Meat science is an actual scientific discipline. It even has its own university degree programs, associations, conferences, and a peer-reviewed journal (Meat Science). Meat scientists devote their careers to understanding how meat is produced, prepared, and preserved. Smithsonian spoke to several of them about how to grill the perfect steak. From Smithsonian:
From a flavor perspective, in fact, the differences between one steak and the next are mostly a matter of fat content: the amount of marbling and the composition of the fatty acid subunits of the fat molecules[…]
Flavorwise, cooking meat accomplishes two things. First, the heat of the grill breaks the meat's fatty acids into smaller molecules that are more volatile — that is, more likely to become airborne. These volatiles are responsible for the steak's aroma, which accounts for the majority of its flavor. Molecules called aldehydes, ketones and alcohols among that breakdown mix are what we perceive as distinctively beefy.
The second way that cooking builds flavor is through browning, a process that chemists call the Maillard reaction. This is a fantastically complex process in which amino acids and traces of sugars in the meat react at high temperatures to kick off a cascade of chemical changes that result in many different volatile end products. Most important of these are molecules called pyrazines and furans, which contribute the roasty, nutty flavors that steak aficionados crave. The longer and hotter the cooking, the deeper into the Maillard reaction you go and the more of these desirable end products you get — until eventually, the meat starts to char, producing undesirable bitter, burnt flavors.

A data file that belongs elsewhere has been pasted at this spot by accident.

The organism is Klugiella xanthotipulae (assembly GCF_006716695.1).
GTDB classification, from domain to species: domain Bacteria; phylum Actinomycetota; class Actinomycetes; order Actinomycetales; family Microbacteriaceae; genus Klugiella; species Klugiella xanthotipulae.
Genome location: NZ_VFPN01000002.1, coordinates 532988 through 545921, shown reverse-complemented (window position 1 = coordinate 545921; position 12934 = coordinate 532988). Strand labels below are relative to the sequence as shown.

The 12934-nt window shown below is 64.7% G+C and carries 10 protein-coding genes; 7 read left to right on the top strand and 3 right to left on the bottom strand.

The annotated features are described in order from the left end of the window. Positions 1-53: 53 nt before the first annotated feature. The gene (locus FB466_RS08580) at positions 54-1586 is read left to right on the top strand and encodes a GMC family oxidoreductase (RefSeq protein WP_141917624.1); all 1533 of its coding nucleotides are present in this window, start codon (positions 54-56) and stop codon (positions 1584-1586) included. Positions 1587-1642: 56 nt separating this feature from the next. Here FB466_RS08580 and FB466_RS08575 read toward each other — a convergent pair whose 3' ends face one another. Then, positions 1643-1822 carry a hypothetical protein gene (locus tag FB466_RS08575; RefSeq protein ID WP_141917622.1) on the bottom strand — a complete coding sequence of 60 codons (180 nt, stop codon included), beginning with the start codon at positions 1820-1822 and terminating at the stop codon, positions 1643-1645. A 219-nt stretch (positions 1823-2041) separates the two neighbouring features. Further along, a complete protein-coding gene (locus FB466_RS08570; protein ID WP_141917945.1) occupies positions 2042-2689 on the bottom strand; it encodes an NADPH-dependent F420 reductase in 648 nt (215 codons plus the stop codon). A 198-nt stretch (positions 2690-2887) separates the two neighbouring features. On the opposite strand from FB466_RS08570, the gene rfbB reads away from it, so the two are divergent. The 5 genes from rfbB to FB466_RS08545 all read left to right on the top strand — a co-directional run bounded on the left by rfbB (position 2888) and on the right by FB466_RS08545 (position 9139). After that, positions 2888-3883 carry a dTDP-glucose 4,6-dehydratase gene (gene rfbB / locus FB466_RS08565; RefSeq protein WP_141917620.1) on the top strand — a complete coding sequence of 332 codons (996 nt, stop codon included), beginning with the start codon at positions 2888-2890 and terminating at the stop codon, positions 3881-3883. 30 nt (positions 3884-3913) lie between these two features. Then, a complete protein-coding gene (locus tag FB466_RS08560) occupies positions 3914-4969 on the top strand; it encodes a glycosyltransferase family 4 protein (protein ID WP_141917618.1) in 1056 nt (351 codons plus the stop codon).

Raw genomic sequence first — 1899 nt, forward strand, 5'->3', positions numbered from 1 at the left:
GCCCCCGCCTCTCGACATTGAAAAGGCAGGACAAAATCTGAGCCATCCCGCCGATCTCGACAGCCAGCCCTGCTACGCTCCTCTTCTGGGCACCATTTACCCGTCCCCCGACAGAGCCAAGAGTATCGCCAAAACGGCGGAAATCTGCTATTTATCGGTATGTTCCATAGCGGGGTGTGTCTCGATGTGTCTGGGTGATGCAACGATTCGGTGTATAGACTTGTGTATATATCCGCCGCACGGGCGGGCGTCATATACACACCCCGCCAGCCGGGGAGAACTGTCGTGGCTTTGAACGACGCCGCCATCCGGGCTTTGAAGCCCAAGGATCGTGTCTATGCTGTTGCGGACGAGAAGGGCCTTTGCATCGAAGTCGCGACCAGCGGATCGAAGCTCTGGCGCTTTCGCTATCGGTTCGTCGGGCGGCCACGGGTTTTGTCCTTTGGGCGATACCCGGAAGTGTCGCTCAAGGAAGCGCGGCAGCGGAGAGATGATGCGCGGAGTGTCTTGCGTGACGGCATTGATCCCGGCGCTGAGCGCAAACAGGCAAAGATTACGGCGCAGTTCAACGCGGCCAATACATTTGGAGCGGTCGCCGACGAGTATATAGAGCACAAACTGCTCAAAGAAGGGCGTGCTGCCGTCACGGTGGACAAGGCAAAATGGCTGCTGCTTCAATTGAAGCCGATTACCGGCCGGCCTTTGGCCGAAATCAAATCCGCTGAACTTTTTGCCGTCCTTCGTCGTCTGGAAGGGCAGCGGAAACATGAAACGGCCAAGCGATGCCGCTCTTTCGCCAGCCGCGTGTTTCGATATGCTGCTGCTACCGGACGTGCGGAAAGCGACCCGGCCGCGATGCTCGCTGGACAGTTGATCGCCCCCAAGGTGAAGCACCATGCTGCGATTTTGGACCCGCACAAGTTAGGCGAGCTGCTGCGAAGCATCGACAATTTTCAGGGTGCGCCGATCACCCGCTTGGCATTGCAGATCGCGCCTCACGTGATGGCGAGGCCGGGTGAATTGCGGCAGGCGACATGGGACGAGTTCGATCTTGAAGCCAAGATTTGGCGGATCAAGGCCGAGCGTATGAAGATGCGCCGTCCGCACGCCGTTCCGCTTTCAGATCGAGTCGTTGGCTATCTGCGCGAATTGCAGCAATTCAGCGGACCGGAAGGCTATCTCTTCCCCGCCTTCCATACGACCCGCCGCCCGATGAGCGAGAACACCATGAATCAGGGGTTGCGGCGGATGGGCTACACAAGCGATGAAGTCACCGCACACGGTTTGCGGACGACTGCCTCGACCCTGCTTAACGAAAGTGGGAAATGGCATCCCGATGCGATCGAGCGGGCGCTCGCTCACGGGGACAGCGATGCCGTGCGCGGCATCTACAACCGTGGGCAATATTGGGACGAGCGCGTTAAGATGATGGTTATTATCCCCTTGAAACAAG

The challenge for the grillmaster is to achieve the ideal level of Maillard products at the moment the meat reaches the desired degree of doneness. Here, there are three variables to play with: temperature, time and the thickness of the steak.